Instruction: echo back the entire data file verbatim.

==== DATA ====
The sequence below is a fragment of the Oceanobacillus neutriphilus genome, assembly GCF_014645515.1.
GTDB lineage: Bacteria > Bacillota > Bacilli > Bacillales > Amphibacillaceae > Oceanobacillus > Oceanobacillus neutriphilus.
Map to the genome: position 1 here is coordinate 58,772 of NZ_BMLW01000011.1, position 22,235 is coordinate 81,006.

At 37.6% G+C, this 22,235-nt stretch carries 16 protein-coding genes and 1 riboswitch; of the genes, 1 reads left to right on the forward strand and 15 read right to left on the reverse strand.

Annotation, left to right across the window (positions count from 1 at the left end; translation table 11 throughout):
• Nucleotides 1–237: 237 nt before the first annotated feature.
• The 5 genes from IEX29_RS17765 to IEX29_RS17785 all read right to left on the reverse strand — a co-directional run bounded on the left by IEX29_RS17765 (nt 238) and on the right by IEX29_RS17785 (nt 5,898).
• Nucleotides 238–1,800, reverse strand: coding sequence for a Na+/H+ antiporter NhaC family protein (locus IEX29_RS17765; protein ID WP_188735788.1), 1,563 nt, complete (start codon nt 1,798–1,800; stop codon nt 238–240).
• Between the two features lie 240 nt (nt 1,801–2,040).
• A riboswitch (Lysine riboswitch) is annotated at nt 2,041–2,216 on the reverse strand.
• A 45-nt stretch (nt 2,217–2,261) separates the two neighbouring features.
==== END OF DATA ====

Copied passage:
The sequence below is a fragment of the Oceanobacillus neutriphilus genome, assembly GCF_014645515.1.
GTDB lineage: Bacteria > Bacillota > Bacilli > Bacillales > Amphibacillaceae > Oceanobacillus > Oceanobacillus neutriphilus.
Map to the genome: position 1 here is coordinate 58,772 of NZ_BMLW01000011.1, position 22,235 is coordinate 81,006.

At 37.6% G+C, this 22,235-nt stretch carries 16 protein-coding genes and 1 riboswitch; of the genes, 1 reads left to right on the forward strand and 15 read right to left on the reverse strand.

Annotation, left to right across the window (positions count from 1 at the left end; translation table 11 throughout):
• Nucleotides 1–237: 237 nt before the first annotated feature.
• The 5 genes from IEX29_RS17765 to IEX29_RS17785 all read right to left on the reverse strand — a co-directional run bounded on the left by IEX29_RS17765 (nt 238) and on the right by IEX29_RS17785 (nt 5,898).
• Nucleotides 238–1,800, reverse strand: coding sequence for a Na+/H+ antiporter NhaC family protein (locus IEX29_RS17765; protein ID WP_188735788.1), 1,563 nt, complete (start codon nt 1,798–1,800; stop codon nt 238–240).
• Between the two features lie 240 nt (nt 1,801–2,040).
• A riboswitch (Lysine riboswitch) is annotated at nt 2,041–2,216 on the reverse strand.
• A 45-nt stretch (nt 2,217–2,261) separates the two neighbouring features.